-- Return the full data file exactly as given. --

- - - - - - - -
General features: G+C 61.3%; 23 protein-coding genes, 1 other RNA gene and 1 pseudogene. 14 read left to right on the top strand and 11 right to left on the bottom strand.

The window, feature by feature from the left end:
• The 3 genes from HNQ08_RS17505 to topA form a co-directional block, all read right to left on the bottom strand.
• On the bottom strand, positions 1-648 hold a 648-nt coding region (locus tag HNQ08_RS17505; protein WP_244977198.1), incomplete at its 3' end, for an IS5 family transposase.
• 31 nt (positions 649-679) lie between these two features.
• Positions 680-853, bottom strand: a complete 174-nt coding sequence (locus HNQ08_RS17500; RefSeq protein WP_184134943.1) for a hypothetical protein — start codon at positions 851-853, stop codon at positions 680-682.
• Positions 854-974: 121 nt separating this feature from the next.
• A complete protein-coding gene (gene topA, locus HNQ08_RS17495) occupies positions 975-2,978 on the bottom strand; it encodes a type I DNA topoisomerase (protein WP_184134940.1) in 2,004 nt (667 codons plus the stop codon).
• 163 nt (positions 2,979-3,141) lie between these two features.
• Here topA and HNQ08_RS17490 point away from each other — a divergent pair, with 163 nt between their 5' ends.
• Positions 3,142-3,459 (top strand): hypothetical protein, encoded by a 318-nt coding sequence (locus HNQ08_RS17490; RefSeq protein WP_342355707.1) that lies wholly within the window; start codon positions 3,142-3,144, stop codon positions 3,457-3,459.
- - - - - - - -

General features: G+C 61.3%; 23 protein-coding genes, 1 other RNA gene and 1 pseudogene. 14 read left to right on the top strand and 11 right to left on the bottom strand.

The window, feature by feature from the left end:
• The 3 genes from HNQ08_RS17505 to topA form a co-directional block, all read right to left on the bottom strand.
• On the bottom strand, positions 1-648 hold a 648-nt coding region (locus tag HNQ08_RS17505; protein WP_244977198.1), incomplete at its 3' end, for an IS5 family transposase.
• 31 nt (positions 649-679) lie between these two features.
• Positions 680-853, bottom strand: a complete 174-nt coding sequence (locus HNQ08_RS17500; RefSeq protein WP_184134943.1) for a hypothetical protein — start codon at positions 851-853, stop codon at positions 680-682.
• Positions 854-974: 121 nt separating this feature from the next.
• A complete protein-coding gene (gene topA, locus HNQ08_RS17495) occupies positions 975-2,978 on the bottom strand; it encodes a type I DNA topoisomerase (protein WP_184134940.1) in 2,004 nt (667 codons plus the stop codon).
• 163 nt (positions 2,979-3,141) lie between these two features.
• Here topA and HNQ08_RS17490 point away from each other — a divergent pair, with 163 nt between their 5' ends.
• Positions 3,142-3,459 (top strand): hypothetical protein, encoded by a 318-nt coding sequence (locus HNQ08_RS17490; RefSeq protein WP_342355707.1) that lies wholly within the window; start codon positions 3,142-3,144, stop codon positions 3,457-3,459.